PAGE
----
Movie Review – Fitzcarraldo

Fitzcarraldo (1982)
Written & Directed by Werner Herzog

After seeing seven of Werner Herzog’s feature films, I can confidently say I’m still not sure I “get” him. That makes him all the more fascinating because I can’t say I’ve had this experience with too many other directors. Having watched a few Fassbinder films lately, I understand the core themes on a basic level, but there is still plenty more to unpack. Wim Wenders is the most straightforward to me. Herzog, though. This guy is wild. He is fascinated with man’s ongoing struggles with nature, but I’m always unsure of his perspective. Is he someone who sees man as having too much hubris against an opponent who will obliterate him? Or does he see humanity’s domination of nature as a necessary feat for the species to progress? I lean toward the former more than the latter, but it can be hard to pin this guy down. Herzog does have a sort of hybrid admiration-disgust for insanely ambitious people.

Brian “Fitzcarraldo” Fitzgerald (Klaus Kinski) is an Irishman living in Iquitos, a small city in the Amazon Basin of Peru, during the rubber boom of the early 20th century. He is known in wealthy circles as a dreamer who went bust when trying to build Trans-Andean railways. Fitz is an obsessive lover of opera, and his attendance at a show by Caruso sparks a dream of building an opera house in this region, but that will take a lot of money he doesn’t have. The rubber industry seems like a good option, but almost every patch of viable land has been claimed. One spot remains on the Ucayali River, which is nearly impossible because of the harsh rapids. Fitz examines a map and discovers a small area where the land narrows between the Ucayali & Pachitea Rivers. 

Fitz’s lover, Molly (Claudia Cardinale), is a successful brothel madam who fronts him the cash to buy an old steamship and hire a crew. The Pachitea is known to be the territory of some aggressive tribes who don’t like white outsiders coming through. Then when they reach the narrow strip of land, they find it is a decently imposing mountain, something a bit hard to get a multi-ton riverboat over. But they do it, and it is one of the most spectacular things I’ve seen pulled off in a movie. No special effects. They built what they needed out of trees and vines and managed to move the ship from one river over a slightly flattened mountain to the other.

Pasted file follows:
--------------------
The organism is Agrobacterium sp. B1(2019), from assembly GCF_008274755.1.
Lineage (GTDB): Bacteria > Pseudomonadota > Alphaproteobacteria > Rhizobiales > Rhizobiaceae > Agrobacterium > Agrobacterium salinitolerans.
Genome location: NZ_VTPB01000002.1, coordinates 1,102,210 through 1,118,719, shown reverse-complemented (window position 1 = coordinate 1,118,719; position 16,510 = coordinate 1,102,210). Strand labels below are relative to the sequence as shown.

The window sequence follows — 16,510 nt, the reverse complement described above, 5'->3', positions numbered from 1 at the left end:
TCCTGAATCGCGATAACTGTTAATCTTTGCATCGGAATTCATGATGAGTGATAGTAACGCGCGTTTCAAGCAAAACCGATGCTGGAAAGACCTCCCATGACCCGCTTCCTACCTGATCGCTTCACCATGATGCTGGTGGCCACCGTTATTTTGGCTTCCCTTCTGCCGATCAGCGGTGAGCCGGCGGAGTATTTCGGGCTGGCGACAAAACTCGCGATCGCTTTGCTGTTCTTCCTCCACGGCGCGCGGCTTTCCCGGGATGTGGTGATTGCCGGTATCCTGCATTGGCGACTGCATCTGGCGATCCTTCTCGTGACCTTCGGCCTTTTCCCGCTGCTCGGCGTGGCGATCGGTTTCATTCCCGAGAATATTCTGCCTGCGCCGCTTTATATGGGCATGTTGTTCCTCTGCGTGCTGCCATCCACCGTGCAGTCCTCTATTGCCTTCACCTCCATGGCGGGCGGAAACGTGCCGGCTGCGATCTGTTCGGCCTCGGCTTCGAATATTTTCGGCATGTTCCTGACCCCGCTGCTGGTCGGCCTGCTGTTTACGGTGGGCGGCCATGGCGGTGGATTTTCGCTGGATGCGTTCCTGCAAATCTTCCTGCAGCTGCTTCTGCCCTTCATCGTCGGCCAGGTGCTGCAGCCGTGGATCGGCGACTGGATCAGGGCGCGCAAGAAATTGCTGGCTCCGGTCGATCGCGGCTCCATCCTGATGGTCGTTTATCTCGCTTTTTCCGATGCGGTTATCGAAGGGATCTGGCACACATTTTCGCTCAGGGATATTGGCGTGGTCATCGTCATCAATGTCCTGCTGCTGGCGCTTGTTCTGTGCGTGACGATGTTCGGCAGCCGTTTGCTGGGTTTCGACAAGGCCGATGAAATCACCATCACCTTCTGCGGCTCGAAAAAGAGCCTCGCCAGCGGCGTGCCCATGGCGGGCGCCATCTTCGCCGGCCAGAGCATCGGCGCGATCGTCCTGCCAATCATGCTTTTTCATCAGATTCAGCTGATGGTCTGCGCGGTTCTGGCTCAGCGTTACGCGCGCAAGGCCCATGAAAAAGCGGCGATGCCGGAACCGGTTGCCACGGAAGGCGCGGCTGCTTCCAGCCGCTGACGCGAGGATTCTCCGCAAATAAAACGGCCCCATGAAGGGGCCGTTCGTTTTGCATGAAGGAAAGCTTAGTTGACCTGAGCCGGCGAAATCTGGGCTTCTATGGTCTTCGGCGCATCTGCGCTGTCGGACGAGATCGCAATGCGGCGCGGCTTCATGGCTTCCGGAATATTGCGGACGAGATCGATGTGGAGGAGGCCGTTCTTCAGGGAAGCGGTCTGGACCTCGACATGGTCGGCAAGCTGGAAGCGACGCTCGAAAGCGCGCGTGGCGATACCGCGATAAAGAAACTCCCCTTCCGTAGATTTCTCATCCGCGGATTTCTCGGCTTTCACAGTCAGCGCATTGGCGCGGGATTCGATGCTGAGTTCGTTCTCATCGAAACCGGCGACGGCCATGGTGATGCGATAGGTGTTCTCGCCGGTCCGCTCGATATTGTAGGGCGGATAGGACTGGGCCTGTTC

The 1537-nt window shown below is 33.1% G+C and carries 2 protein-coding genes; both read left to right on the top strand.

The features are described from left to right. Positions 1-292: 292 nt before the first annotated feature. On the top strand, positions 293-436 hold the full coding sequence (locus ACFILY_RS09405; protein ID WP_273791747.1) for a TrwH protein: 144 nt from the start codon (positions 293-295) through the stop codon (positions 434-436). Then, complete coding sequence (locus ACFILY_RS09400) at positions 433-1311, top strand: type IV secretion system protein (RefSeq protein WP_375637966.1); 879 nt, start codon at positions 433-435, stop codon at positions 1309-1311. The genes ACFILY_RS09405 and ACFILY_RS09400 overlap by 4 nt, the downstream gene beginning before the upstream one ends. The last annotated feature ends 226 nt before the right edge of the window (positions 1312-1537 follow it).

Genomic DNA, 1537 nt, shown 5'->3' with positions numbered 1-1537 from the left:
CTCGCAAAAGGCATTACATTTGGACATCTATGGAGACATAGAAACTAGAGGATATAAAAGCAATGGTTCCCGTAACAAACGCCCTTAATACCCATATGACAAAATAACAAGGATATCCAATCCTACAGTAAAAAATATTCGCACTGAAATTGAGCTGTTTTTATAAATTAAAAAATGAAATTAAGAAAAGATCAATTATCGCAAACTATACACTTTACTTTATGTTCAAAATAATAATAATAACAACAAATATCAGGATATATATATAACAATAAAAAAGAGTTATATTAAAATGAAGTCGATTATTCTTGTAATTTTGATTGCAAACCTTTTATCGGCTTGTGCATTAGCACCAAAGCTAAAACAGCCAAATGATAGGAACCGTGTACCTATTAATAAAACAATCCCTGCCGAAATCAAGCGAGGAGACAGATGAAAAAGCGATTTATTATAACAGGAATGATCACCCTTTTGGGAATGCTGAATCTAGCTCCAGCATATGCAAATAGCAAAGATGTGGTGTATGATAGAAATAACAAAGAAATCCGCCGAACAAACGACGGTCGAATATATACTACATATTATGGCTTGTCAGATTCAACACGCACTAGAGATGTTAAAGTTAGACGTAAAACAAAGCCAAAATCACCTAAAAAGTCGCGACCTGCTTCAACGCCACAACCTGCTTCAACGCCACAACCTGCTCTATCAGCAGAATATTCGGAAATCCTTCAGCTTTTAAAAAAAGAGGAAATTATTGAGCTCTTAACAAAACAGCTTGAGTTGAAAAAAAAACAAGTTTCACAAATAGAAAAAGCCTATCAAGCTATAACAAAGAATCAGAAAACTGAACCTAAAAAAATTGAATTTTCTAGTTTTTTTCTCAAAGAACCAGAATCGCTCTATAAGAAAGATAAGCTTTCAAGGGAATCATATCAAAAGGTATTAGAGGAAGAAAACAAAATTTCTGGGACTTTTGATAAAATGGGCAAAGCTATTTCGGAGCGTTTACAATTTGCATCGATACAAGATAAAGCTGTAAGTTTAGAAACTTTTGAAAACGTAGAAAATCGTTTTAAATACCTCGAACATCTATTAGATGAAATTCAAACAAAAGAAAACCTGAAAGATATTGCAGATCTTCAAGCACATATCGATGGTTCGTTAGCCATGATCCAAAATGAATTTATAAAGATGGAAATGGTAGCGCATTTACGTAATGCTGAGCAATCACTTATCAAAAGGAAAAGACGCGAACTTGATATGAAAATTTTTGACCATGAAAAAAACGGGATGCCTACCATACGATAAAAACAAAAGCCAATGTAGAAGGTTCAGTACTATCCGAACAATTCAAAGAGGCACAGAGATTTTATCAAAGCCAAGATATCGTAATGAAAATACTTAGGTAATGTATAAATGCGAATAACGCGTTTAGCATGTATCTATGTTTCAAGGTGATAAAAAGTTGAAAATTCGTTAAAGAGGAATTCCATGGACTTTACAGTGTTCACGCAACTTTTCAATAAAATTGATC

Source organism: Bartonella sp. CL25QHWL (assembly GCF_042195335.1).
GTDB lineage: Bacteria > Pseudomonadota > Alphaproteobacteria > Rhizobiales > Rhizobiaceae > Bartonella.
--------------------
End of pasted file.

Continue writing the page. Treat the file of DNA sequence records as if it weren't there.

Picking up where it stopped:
Firstly, the hype about Klaus Kinski being an unhinged madman is not reality. I think behind the scenes, he was a massive prick, but you don’t see that on screen. He plays Fitz as eccentric but still noble in intent. There are some silly scenes, mainly when Fitz uses a Victrola to play opera and bring the violent natives over to his side. There is a sort of mystic madness in the character’s eyes which you could relate to fascist attitudes. The way he treats the natives, who eventually become a core part of his crew and construction operation, speaks to his supremacy mindset. He doesn’t see them as his equals but as tools that he should use to further his goals. 

Part of the mystique around the movie has been the meta-narrative, how Fitz’s journey down the river parallels Herzog’s mad quest to make this movie despite the impossible odds. It plays into the director’s ongoing themes of “great dreamers.” However, the film doesn’t make any coherent attempt to grapple with the nature of how Fitz (and Herzog) accomplishes this remarkable feat. Instead, it’s through the back-breaking labor of the native people. Some moments serve as asides, such as when a couple workers are crushed as the boat slides backward. However, the film doesn’t dwell on that for long, and the aftermath doesn’t hinder the overall quest. 

I could see an argument that Herzog was being subtle with his criticism of Fitz. However, the film’s final shot undercuts any critique, in my opinion. That last scene is celebratory. Fitz returns having conquered the rivers & mountains, bringing in the rubber he will sell to fund his dream. It certainly doesn’t feel like a condemnation of European exploitation of indigenous people. Herzog has a troubling strain of “divine right” thinking. He has told a story that the first camera he ever picked up to shoot film was one he stole, saying, “I just knew I was meant to have a camera.” I don’t necessarily care if one steals a camera, but the mindset carries over into this film. Unlike the conquistadors of Aguirre, who get their comeuppance from the wilderness, Fitz conquers it. He wins. Even if Herzog were to acknowledge that Fitz is an exploiter, he is also one himself. The native people featured in this movie barely have much of a voice or are recognized as human beings. They are there in Fitz’s (and Herzog’s?) mind to help him achieve his goal. 

Fitzcarraldo is a film very much worth watching. It is as ambitious as people have said. Kinski’s performance is just the right amount of crazy. The whole thing has a hypnotic air about it. Yet, it is at odds with itself. Herzog is wrestling with the idea of ambition and not paying full attention to the conclusions many in the audience will draw while watching it. At its release, I’m not surprised there was a lack of heavy criticism for exploiting the native people. That was a time when Westerners still didn’t care much. They barely do today. I think this does deserve its place among the hallowed halls of “great cinema,” but not without some footnotes.


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